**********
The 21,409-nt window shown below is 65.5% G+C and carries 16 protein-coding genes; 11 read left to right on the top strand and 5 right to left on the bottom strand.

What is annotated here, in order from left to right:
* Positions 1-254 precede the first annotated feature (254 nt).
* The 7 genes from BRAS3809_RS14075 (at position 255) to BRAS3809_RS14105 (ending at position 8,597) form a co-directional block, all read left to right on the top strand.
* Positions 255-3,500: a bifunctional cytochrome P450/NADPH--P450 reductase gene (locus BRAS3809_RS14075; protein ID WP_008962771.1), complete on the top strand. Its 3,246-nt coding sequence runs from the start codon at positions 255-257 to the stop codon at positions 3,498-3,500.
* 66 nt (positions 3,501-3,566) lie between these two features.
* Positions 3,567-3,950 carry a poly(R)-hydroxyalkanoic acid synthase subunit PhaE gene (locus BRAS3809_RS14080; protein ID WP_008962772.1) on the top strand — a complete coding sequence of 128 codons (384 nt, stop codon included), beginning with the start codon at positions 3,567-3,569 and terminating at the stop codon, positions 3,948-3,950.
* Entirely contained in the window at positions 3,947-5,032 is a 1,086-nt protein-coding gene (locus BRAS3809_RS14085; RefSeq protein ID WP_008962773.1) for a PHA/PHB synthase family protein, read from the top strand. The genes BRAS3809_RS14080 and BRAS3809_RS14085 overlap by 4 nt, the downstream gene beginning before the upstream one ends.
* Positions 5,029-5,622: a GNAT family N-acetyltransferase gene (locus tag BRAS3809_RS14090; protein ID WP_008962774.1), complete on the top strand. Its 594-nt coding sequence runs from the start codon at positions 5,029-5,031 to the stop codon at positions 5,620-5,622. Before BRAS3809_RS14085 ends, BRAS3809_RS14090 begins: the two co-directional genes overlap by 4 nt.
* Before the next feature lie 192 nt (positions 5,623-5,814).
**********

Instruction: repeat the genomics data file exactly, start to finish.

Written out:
The 21,409-nt window shown below is 65.5% G+C and carries 16 protein-coding genes; 11 read left to right on the top strand and 5 right to left on the bottom strand.

What is annotated here, in order from left to right:
* Positions 1-254 precede the first annotated feature (254 nt).
* The 7 genes from BRAS3809_RS14075 (at position 255) to BRAS3809_RS14105 (ending at position 8,597) form a co-directional block, all read left to right on the top strand.
* Positions 255-3,500: a bifunctional cytochrome P450/NADPH--P450 reductase gene (locus BRAS3809_RS14075; protein ID WP_008962771.1), complete on the top strand. Its 3,246-nt coding sequence runs from the start codon at positions 255-257 to the stop codon at positions 3,498-3,500.
* 66 nt (positions 3,501-3,566) lie between these two features.
* Positions 3,567-3,950 carry a poly(R)-hydroxyalkanoic acid synthase subunit PhaE gene (locus BRAS3809_RS14080; protein ID WP_008962772.1) on the top strand — a complete coding sequence of 128 codons (384 nt, stop codon included), beginning with the start codon at positions 3,567-3,569 and terminating at the stop codon, positions 3,948-3,950.
* Entirely contained in the window at positions 3,947-5,032 is a 1,086-nt protein-coding gene (locus BRAS3809_RS14085; RefSeq protein ID WP_008962773.1) for a PHA/PHB synthase family protein, read from the top strand. The genes BRAS3809_RS14080 and BRAS3809_RS14085 overlap by 4 nt, the downstream gene beginning before the upstream one ends.
* Positions 5,029-5,622: a GNAT family N-acetyltransferase gene (locus tag BRAS3809_RS14090; protein ID WP_008962774.1), complete on the top strand. Its 594-nt coding sequence runs from the start codon at positions 5,029-5,031 to the stop codon at positions 5,620-5,622. Before BRAS3809_RS14085 ends, BRAS3809_RS14090 begins: the two co-directional genes overlap by 4 nt.
* Before the next feature lie 192 nt (positions 5,623-5,814).